Here is my construction,

If e1 or e2 are positioned a non-zero angle with respect to f, a single intersection point is directly considered. If e1 is unfixed, the sweeping of e1 through the intersection point is allowed.

My question is as I am trying to use only one edge (e1 and e2 are edges), in the above are should be is or not

  • I'm working on an answer to this... will delete this comment when done. :) – CoolHandLouis Mar 7 '14 at 2:07
  • @NANDAGOPAL It's up to the OP to decide which answer they'd like to award the check mark to, if any. They're free to wait for another answer to be posted, for example. – snailcar Mar 7 '14 at 10:10
  • @gnp I need some clarification before I answer, which I'm still working on (for fun). What is the context of these sentences? Will this include image examples of the picture you are depicting? What document will this be in? – CoolHandLouis Mar 8 '14 at 12:43
  • And btw, my answer will be slightly different than those below. :) – CoolHandLouis Mar 8 '14 at 12:44

The word ‘or’ is used here as a disjunctive conjunction.
That means that ‘or’ does not conjoin as ‘and’ does.

There are two kinds of logical disjunction:

  • Inclusive means “and/or” - at least one of them is true, or maybe both.
  • Exclusive (“xor”) means exactly one must be true, but they cannot both be.
    In our case ‘or’ is exclusive; we should choose from one of the alternatives.

The American Heritage Dictionary describes the usage as follows:

When all the elements in a series connected by ‘or’ are singular, the verb they govern is singular: Tom or Jack is coming. Beer, ale, or wine is included in the charge. When all the elements are plural, the verb is plural. When the elements do not agree in number, some grammarians have suggested that the verb should agree in number with the nearest element: Tom or his sisters are coming. The girls or their brother is coming. Cold symptoms or headache is the usual first sign. Other grammarians, however, have argued that such constructions are inherently illogical and that the only solution is to revise the sentence to avoid the problem of agreement: Either Tom is coming or his sisters are. The usual first sign may be either cold symptoms or a headache.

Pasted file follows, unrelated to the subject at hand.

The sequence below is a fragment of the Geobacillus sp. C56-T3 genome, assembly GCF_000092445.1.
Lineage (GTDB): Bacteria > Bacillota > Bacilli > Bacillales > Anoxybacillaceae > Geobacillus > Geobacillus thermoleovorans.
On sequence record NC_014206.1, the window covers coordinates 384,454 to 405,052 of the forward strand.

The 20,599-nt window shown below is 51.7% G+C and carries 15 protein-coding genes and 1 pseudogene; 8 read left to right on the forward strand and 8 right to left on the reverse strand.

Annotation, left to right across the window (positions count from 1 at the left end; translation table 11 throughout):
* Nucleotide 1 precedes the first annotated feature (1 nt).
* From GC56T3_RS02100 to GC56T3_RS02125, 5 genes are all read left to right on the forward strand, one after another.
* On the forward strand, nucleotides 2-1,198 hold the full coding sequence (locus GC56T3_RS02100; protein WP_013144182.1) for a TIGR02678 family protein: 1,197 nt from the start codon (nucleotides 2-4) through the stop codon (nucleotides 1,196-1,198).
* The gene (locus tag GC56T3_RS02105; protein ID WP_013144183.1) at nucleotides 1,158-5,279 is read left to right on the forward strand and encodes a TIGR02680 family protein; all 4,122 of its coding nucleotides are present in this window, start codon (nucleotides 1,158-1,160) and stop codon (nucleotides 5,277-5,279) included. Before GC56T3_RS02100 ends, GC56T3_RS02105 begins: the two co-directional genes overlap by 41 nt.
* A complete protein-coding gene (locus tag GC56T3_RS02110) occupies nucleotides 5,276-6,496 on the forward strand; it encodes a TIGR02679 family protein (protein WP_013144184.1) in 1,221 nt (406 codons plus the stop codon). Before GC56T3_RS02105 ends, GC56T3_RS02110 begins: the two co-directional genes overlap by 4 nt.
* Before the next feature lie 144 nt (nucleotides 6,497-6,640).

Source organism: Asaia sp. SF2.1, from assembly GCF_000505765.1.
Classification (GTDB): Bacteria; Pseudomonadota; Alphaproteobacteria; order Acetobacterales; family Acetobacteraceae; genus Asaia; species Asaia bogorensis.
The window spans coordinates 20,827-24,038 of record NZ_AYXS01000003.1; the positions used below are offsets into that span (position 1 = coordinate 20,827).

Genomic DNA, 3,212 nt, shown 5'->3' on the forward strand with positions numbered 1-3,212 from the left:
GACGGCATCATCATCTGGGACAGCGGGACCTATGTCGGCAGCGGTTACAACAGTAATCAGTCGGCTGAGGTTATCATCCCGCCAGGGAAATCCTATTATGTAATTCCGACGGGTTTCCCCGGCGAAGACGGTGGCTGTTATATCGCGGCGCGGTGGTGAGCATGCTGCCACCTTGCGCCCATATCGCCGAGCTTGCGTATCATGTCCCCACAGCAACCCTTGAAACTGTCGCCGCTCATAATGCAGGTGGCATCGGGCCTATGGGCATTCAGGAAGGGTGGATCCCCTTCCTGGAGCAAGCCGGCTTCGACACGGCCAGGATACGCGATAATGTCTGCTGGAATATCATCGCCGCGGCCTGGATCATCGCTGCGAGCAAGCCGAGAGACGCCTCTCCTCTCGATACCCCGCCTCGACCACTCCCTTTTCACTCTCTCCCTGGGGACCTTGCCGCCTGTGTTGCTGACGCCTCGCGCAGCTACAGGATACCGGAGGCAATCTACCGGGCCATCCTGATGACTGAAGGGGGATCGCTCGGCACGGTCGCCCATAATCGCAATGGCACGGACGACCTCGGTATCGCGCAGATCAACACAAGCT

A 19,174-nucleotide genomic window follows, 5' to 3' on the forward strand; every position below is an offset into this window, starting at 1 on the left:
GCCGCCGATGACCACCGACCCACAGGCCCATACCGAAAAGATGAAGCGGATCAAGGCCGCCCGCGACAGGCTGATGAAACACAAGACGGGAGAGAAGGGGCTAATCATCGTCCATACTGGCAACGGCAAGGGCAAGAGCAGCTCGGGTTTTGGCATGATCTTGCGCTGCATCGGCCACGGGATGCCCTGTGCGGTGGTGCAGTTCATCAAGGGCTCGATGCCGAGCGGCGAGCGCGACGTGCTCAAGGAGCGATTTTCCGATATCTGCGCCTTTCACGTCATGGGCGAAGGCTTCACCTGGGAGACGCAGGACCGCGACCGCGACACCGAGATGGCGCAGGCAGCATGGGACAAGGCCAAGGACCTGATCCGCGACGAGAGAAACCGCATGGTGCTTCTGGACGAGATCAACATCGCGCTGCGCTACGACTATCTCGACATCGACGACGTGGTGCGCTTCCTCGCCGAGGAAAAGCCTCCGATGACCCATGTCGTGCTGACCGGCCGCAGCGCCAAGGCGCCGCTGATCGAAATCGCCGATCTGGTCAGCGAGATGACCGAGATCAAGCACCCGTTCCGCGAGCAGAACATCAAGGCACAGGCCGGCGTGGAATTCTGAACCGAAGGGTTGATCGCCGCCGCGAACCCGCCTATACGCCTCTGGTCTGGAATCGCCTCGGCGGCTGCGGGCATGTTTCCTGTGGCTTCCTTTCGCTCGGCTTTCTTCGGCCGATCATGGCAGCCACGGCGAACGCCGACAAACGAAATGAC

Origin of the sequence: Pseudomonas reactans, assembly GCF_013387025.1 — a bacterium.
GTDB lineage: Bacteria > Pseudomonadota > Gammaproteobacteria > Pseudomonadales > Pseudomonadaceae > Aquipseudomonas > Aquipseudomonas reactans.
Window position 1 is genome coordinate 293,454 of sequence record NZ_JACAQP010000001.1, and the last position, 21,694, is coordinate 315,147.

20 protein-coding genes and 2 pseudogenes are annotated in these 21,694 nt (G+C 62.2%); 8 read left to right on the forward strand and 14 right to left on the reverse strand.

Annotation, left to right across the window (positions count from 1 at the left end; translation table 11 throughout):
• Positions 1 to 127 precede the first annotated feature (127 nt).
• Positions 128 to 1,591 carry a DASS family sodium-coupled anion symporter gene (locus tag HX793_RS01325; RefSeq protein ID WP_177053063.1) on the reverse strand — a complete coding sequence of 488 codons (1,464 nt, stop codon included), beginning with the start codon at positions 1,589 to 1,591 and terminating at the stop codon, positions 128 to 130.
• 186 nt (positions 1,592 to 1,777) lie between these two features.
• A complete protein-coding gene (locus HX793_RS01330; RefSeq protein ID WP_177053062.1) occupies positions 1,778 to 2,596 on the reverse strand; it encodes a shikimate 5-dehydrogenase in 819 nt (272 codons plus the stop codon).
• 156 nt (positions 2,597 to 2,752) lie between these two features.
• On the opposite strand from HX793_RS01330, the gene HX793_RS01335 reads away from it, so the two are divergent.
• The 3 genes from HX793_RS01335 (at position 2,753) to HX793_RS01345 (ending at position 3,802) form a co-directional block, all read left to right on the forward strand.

I cannot contradict any of them even if the second group seems to be more logical.

If a greater distinction is needed, another phrasing is available: entertaining or traveling, or both.

In your question if you insist on using plural form of the verb your statement should be phrased this way:

If e1 or e2 or both are positioned...

Otherwise you should use:

If e1 or e2 is positioned...

That is, you must choose one of the alternatives.

  • Hope you like my formatting change; I really like your answer. – Bob Stein Mar 6 '14 at 9:49
  • Yes, it's better. Much obliged! – Lucian Sava Mar 6 '14 at 10:02
  • @snaiplane, Thank you both, I appreciate and like it most! – Lucian Sava Mar 7 '14 at 10:36

I could not think of the pattern -> if + singular noun + or + singular noun + are + verb. Can anyone come up with? And if this is the case, it's is there.

Also, StoneyB makes it clear - If e1 is positioned.... or e2 is positioned = If e1 or e2 is positioned...


Since 'or' is always a comparison of multiple nouns/things/objects, it's 'are'. You are right. The word 'is' can only refer to a singular object.

Thanks to Stoney for correcting me. The result of the word 'or' is to specify a singular object.

  • 3
    Not so. or is disjunctive, and the entities it joins are considered severally. "If e1 is positioned ... or e2 is positioned" ⇨ "If e1 or e2 is positioned ..." – StoneyB Jan 24 '14 at 0:47
  • What if I don't consider them severally? =P Proper English is common English. I would be very surprised if most people made that distinction in conversation. However, I will take notice in my writing from now on. Thanks again. – Mike S Jan 24 '14 at 1:20
  • 1
    If you're considering them jointly you use and... But or is tricky. If the entities it joins are both plural you cast your verb in the plural: "If the es or the fs are positioned..." And if one's plural and the other's singular you're up the creek: "If e1 or the fs ??? positioned ..." – StoneyB Jan 24 '14 at 1:28
  • Right. In that case you got some 'splainin to do. "If e1 is or the fs are...". As for the original question do you think it is better to say: "If either e1 or e2 is..."? – Mike S Jan 24 '14 at 2:15

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